The Court of Appeal has refused permission for a second appeal in an affordability case, holding that the Supreme Court's decision in Samuels v Birmingham City Council  UKSC 28 has provided the answer to the question whether a reviewing officer may take into account disability benefits when assessing whether a property was affordable – yes, she can.
In Samuels, the question was whether the reviewing officer was entitled to take into account subsistence benefits – those which provide a minimum level of income for essential living needs – when assessing affordability. Perhaps unexpectedly, the Supreme Court rejected Ms Samuels' argument and held that all sources of income could be taken into account, provided that the applicant was left with sufficient income after housing costs to meet their (and their household's) reasonable living expenses.
In Compton v Bexley London Borough Council, Mr Compton argued that disability benefits ought to be treated as if they were ring-fenced and therefore excluded from the affordability assessment or, alternatively, that it is potentially discriminatory to expect a disabled person to apply those benefits towards their housing costs.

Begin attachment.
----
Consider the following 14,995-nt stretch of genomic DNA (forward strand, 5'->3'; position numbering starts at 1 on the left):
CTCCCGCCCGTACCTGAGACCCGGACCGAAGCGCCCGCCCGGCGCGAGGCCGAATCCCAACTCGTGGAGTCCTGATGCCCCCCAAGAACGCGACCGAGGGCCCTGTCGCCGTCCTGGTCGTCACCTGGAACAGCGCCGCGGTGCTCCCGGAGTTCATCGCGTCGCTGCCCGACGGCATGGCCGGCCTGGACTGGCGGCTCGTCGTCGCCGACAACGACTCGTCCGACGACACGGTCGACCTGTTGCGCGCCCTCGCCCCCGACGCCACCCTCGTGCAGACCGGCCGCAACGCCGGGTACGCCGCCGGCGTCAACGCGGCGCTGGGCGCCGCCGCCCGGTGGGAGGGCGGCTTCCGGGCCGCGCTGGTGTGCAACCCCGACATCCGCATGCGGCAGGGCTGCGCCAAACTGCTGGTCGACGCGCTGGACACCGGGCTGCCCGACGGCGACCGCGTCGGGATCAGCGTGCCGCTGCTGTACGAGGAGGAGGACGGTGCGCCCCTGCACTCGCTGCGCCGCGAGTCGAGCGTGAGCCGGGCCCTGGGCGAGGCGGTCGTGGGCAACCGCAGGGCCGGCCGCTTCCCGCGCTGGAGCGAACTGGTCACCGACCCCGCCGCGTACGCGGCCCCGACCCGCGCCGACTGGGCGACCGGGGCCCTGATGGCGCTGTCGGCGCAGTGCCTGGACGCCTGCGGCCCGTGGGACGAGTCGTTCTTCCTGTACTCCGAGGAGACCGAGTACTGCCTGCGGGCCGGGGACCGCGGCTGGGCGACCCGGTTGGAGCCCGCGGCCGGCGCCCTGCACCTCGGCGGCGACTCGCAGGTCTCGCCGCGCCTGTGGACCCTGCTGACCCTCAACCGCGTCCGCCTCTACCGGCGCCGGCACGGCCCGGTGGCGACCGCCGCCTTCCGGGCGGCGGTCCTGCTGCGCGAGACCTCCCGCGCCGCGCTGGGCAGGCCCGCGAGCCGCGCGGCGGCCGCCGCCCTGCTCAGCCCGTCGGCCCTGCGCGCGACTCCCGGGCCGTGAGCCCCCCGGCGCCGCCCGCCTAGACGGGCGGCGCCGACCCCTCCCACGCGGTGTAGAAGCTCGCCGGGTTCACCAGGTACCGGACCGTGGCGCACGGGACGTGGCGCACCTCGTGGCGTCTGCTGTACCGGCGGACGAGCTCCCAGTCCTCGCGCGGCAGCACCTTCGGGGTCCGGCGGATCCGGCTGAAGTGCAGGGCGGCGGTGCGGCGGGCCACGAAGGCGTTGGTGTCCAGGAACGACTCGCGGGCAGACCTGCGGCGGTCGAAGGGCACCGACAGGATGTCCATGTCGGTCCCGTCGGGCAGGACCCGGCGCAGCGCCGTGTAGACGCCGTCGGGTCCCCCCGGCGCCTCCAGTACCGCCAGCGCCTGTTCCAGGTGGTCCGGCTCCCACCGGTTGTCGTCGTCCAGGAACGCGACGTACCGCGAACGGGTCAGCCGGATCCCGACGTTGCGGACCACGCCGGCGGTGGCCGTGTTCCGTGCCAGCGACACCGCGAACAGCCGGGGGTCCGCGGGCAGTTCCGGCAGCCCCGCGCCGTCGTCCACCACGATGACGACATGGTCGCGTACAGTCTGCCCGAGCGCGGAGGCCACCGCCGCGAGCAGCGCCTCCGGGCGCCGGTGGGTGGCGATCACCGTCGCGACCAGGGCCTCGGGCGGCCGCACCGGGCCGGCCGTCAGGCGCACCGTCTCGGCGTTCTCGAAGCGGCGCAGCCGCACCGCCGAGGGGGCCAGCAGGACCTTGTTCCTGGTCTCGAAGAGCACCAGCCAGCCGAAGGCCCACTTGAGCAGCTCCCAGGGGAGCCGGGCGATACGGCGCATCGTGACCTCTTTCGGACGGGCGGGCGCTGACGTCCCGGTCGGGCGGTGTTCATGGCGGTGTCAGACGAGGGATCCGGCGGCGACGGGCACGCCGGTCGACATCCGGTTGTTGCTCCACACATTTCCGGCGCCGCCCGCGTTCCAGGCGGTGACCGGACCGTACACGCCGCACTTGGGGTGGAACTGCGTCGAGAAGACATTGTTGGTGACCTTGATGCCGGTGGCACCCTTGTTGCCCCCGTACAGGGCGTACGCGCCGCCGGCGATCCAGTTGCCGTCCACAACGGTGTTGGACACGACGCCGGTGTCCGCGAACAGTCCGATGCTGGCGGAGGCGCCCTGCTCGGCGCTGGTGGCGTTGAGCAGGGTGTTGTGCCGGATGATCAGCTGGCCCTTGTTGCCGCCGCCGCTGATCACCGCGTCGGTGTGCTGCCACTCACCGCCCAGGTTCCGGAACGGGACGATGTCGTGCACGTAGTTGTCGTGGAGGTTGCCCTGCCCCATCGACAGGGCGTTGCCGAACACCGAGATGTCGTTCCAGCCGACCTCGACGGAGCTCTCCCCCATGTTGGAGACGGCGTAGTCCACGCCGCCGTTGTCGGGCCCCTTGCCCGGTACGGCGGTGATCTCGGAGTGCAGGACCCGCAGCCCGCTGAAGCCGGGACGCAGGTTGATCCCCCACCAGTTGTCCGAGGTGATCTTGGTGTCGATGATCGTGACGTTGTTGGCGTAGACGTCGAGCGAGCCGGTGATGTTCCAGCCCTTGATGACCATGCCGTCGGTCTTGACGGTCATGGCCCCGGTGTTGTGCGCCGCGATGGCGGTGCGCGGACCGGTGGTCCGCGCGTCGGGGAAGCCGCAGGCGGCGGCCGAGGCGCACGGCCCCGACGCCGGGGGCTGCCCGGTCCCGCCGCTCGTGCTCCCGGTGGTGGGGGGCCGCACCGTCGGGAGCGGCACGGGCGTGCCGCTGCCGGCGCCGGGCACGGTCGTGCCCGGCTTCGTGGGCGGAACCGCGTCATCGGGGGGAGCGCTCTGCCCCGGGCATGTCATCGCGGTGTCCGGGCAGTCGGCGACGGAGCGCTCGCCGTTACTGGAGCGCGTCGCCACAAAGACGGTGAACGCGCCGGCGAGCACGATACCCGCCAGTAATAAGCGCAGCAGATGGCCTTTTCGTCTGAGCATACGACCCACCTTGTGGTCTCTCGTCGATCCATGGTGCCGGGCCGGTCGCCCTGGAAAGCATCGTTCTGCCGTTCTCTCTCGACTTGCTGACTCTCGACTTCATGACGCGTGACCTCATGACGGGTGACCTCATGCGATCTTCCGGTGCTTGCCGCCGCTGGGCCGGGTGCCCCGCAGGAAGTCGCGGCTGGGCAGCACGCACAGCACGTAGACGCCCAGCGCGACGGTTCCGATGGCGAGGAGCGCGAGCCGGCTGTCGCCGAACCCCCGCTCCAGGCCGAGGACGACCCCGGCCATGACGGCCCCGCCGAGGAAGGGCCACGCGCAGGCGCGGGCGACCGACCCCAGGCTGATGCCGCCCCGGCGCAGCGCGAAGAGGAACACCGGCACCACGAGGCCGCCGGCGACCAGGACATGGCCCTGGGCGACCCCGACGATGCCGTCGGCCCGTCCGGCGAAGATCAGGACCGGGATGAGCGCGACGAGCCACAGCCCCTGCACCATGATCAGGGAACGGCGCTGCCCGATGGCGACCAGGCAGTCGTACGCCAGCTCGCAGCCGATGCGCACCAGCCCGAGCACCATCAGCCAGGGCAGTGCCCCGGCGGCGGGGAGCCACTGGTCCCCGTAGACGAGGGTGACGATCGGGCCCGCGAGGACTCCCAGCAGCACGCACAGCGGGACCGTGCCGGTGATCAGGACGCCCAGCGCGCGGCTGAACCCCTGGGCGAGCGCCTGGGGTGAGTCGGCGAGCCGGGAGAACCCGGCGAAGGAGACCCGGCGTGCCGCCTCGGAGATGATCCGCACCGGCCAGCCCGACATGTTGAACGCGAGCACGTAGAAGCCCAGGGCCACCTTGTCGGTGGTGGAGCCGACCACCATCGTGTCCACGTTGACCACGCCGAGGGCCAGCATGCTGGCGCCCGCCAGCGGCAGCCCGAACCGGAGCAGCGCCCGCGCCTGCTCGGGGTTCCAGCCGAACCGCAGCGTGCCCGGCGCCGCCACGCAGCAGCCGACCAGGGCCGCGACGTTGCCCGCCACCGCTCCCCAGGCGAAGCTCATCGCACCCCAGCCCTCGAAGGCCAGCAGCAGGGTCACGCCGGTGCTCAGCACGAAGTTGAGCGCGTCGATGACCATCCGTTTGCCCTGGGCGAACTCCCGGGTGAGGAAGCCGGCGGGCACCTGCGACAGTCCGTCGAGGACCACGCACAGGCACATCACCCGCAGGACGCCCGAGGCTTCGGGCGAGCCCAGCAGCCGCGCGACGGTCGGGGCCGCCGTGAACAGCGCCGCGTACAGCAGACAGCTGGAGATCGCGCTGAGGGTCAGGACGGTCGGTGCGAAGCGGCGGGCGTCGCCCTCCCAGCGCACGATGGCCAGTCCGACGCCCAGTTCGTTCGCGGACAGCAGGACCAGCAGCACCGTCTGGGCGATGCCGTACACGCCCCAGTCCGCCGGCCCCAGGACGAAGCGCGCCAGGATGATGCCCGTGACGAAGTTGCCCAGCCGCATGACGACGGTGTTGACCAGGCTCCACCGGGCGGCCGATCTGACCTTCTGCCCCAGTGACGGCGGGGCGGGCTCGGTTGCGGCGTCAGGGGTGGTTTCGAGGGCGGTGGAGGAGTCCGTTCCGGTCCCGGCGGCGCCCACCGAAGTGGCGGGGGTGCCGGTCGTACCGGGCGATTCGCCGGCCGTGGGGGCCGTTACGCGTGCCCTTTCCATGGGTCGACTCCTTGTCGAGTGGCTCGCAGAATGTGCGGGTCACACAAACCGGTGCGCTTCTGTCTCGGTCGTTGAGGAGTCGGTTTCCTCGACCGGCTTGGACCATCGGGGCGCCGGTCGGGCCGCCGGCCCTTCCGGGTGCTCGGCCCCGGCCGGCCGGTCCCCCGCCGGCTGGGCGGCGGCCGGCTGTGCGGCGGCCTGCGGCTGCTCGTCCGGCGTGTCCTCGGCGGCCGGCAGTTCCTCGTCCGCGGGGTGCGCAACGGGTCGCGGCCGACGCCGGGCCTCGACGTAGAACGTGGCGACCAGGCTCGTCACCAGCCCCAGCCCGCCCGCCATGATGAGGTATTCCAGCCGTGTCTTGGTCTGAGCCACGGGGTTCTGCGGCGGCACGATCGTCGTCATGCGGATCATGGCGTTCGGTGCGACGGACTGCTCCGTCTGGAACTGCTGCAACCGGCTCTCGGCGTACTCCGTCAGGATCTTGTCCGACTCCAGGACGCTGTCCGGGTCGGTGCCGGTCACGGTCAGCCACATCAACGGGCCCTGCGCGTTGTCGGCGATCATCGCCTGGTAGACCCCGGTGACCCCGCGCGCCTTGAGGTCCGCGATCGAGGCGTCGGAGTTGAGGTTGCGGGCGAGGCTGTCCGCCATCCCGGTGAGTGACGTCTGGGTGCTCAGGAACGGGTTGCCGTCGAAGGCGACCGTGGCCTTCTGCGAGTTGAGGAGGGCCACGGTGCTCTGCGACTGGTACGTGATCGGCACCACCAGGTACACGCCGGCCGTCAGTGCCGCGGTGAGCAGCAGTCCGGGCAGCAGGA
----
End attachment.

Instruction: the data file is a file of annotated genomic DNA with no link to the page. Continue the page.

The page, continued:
Mr Compton's appeal was dismissed by the County Court at Central London in October 2018. He sought permission for a second appeal from the Court of Appeal.
However, Asplin LJ refused permission, holding that:
- The issue of whether disability benefits could be taken into account is "answered" by the decision in Samuels and therefore there was no important point of principle raised nor any other compelling reason for the appeal to be heard.
- The discrimination point was not argued at first instance nor in the grounds of appeal (having been introduced in response to Samuels and therefore ought not to form the subject of a second appeal).
Although not a surprising decision, given that Samuels is perhaps not as clear as it could be, this clarification from the Court of Appeal about the status of disability benefits in affordability cases is welcome.
It is also a reminder about the importance of framing grounds of appeal (and statements of case more generally) which the court will use both to define the parameters of the case and to enforce limits as to the points which may be argued.
Matt Lewin represented Bexley LBC, instructed by Suzanne Mitchell.